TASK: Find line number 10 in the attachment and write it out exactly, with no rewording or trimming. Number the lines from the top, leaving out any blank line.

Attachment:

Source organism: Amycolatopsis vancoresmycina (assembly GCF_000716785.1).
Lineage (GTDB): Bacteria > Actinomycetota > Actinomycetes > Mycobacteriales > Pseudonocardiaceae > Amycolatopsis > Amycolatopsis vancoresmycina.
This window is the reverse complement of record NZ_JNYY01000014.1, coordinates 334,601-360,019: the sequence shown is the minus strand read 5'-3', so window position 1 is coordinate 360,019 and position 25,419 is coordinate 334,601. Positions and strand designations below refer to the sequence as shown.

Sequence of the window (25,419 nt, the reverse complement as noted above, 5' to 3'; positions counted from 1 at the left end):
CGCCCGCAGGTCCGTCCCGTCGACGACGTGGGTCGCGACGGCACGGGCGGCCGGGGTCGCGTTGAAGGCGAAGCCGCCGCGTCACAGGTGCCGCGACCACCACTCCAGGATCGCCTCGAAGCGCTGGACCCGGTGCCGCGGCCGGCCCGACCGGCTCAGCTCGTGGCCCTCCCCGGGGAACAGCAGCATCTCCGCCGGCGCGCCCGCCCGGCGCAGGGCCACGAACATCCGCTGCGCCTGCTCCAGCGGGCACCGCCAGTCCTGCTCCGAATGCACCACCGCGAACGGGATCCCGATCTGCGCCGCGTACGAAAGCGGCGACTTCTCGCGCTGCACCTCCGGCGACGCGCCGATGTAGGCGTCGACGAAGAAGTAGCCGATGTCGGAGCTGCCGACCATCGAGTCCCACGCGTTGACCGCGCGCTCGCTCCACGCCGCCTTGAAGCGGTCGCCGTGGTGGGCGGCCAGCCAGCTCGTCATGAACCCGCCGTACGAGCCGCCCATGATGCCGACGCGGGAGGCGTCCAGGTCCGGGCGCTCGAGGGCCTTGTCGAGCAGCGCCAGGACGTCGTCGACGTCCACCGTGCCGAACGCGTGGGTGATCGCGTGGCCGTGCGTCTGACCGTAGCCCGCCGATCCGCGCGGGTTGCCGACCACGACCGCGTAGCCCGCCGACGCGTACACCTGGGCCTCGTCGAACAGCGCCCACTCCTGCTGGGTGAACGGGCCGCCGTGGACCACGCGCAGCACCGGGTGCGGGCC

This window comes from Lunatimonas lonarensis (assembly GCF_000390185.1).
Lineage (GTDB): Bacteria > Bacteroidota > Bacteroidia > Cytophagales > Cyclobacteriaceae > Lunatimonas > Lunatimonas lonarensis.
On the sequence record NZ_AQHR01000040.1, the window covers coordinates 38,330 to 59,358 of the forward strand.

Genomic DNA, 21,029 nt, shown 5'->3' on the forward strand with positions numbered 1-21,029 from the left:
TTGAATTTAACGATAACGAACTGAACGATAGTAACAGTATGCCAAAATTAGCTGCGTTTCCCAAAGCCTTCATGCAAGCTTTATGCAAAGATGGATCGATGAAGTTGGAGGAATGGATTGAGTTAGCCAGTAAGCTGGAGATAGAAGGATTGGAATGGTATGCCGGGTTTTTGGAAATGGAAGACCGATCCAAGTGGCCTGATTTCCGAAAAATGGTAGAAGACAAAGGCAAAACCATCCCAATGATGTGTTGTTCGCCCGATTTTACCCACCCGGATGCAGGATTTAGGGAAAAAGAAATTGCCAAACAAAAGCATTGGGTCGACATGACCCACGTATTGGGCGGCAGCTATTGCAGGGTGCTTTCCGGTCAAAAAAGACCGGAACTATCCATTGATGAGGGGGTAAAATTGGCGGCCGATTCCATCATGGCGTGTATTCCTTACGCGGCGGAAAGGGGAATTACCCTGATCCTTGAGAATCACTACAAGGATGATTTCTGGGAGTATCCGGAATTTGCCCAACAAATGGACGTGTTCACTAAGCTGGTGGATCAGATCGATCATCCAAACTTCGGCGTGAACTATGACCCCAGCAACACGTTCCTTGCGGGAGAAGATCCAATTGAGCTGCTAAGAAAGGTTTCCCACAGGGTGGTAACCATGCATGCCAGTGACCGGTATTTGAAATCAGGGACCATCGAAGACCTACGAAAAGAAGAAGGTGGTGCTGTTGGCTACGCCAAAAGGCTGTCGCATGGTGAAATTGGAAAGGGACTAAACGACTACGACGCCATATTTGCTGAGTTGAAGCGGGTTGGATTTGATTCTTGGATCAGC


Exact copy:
TTGAATTTAACGATAACGAACTGAACGATAGTAACAGTATGCCAAAATTAGCTGCGTTTCCCAAAGCCTTCATGCAAGCTTTATGCAAAGATGGATCGATGAAGTTGGAGGAATGGATTGAGTTAGCCAGTAAGCTGGAGATAGAAGGATTGGAATGGTATGCCGGGTTTTTGGAAATGGAAGACCGATCCAAGTGGCCTGATTTCCGAAAAATGGTAGAAGACAAAGGCAAAACCATCCCAATGATGTGTTGTTCGCCCGATTTTACCCACCCGGATGCAGGATTTAGGGAAAAAGAAATTGCCAAACAAAAGCATTGGGTCGACATGACCCACGTATTGGGCGGCAGCTATTGCAGGGTGCTTTCCGGTCAAAAAAGACCGGAACTATCCATTGATGAGGGGGTAAAATTGGCGGCCGATTCCATCATGGCGTGTATTCCTTACGCGGCGGAAAGGGGAATTACCCTGATCCTTGAGAATCACTACAAGGATGATTTCTGGGAGTATCCGGAATTTGCCCAACAAATGGACGTGTTCACTAAGCTGGTGGATCAGATCGATCATCCAAACTTCGGCGTGAACTATGACCCCAGCAACACGTTCCTTGCGGGAGAAGATCCAATTGAGCTGCTAAGAAAGGTTTCCCACAGGGTGGTAACCATGCATGCCAGTGACCGGTATTTGAAATCAGGGACCATCGAAGACCTACGAAAAGAAGAAGGTGGTGCTGTTGGCTACGCCAAAAGGCTGTCGCATGGTGAAATTGGAAAGGGACTAAACGACTACGACGCCATATTTGCTGAGTTGAAGCGGGTTGGATTTGATTCTTGGATCAGC